To get a balanced perspective on technology, we need to go back to basics to demystify it and determine what we want it to achieve. Simon Stark, business development manager for digital products and transformation at Multivac, breaks down what digital means for food manufacturers.
“Data is available everywhere and it is increasing. Data is nothing less than facts – facts about us, our production and our machines. Based on these facts, we can make decisions and decision making is changing.
“We can make strategic decisions like ‘should we buy new machines?’ or operative decisions like ‘do we need to service our machines?’ We can also use that data for new business models and new products, and to improve our services.”
“Linked to customer focus, because we are all individuals. We have individual needs and markets. To achieve these individual needs, we need to keep connected to our customers and to our machines and our products. If we know how our products are working, we can act and we can put that in the middle of our new development.”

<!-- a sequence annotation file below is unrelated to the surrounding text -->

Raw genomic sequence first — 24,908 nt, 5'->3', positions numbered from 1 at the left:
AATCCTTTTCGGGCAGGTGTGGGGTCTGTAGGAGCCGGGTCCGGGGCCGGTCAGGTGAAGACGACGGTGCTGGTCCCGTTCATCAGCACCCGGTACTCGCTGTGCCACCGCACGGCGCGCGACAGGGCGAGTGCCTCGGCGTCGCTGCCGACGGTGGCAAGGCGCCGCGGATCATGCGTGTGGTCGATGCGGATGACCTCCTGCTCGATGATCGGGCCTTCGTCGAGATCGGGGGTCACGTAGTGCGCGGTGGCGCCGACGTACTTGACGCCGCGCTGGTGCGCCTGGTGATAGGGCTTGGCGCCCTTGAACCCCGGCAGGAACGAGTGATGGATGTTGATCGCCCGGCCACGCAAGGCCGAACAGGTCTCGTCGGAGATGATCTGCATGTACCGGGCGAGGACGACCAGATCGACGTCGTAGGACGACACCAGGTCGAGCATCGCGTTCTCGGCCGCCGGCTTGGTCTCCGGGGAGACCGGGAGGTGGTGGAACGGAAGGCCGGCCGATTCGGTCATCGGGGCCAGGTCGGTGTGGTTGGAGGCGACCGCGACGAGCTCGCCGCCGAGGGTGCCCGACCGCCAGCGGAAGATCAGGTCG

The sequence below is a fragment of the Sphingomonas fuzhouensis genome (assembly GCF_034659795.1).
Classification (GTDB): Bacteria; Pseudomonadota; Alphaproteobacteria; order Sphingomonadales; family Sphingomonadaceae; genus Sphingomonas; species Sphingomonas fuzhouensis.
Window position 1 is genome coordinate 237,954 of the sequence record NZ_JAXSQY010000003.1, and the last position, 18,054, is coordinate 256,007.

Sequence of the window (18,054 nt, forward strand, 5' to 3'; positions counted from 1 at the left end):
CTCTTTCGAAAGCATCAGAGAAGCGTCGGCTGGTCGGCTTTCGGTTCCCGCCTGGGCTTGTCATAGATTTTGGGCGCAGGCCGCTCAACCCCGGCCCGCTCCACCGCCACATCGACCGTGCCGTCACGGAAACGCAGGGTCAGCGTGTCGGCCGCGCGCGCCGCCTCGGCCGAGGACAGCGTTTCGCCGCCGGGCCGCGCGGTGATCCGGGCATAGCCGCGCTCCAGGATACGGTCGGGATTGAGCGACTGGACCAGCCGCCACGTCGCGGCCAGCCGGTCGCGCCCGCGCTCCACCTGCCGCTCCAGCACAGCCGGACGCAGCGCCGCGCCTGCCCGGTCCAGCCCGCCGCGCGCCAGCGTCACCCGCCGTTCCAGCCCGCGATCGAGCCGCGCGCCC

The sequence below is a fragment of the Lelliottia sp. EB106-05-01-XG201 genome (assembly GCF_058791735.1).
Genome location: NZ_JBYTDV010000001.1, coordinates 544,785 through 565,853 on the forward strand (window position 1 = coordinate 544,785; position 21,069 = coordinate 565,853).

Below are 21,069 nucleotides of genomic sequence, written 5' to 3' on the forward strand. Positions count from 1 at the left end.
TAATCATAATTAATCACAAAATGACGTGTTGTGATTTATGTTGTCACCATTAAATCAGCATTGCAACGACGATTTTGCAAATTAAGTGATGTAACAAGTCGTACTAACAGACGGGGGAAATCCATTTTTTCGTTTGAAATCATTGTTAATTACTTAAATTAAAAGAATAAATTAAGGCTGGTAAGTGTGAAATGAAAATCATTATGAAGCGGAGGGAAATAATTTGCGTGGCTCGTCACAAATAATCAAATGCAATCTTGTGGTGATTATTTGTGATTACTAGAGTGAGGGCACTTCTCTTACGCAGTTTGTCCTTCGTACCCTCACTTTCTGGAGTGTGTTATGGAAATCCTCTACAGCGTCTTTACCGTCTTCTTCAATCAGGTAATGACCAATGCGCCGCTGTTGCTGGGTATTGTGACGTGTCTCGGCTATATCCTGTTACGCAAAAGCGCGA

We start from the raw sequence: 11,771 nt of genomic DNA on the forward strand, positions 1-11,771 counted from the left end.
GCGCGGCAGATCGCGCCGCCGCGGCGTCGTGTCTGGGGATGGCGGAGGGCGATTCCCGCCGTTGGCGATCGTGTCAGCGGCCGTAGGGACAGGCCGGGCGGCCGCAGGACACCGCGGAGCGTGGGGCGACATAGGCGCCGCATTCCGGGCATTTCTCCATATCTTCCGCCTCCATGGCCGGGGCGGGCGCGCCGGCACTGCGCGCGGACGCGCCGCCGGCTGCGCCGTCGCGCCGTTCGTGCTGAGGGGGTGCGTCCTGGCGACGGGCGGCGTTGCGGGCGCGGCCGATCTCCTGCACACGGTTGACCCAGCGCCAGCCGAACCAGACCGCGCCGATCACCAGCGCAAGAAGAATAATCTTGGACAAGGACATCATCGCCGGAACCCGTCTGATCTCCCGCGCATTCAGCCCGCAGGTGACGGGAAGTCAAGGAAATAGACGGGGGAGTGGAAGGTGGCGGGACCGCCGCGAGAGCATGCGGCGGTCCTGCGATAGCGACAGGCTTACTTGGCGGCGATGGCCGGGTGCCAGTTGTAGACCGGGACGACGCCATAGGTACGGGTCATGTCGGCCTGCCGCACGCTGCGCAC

“We are global players and spread all over the world. This doesn’t end at our customers, we are also global producers and we have global partners. We need to hold up communication with our partners and our customers and this is only possible by using digital products and being connected.”
Internet of Things
“A big buzz word, but it just means to bring things into the internet. Bringing our machines and sensors into the internet means we know what they are doing, what their behaviour is and if we need to act. This enables us to provide safer processes and a better product at the end.”
“COVID-19 forced us to work from home and we have not been able to travel, but we are still connected. We still have the ability to transfer knowledge and our needs. We are talking to our products and our products are talking to us and understanding how our products and customers are working and operating out in the field.”
“Driven by performance, efficiency and profit, we are making our production more complex and automated. Where we had only one machine in the past doing one thing, we have different machines doing different things in the line.
“This complexity is hard to manage. You need an overview and the key figures – when something is broken down and when to act. Digital products and solutions are providing this data.”
“We are generating information and data live. Machines can call you if there’s a problem and they need a service, or you can call up your key figures just so you can feel safe before you go to bed. All this data is available and this is all possible with digital products in this digital century.”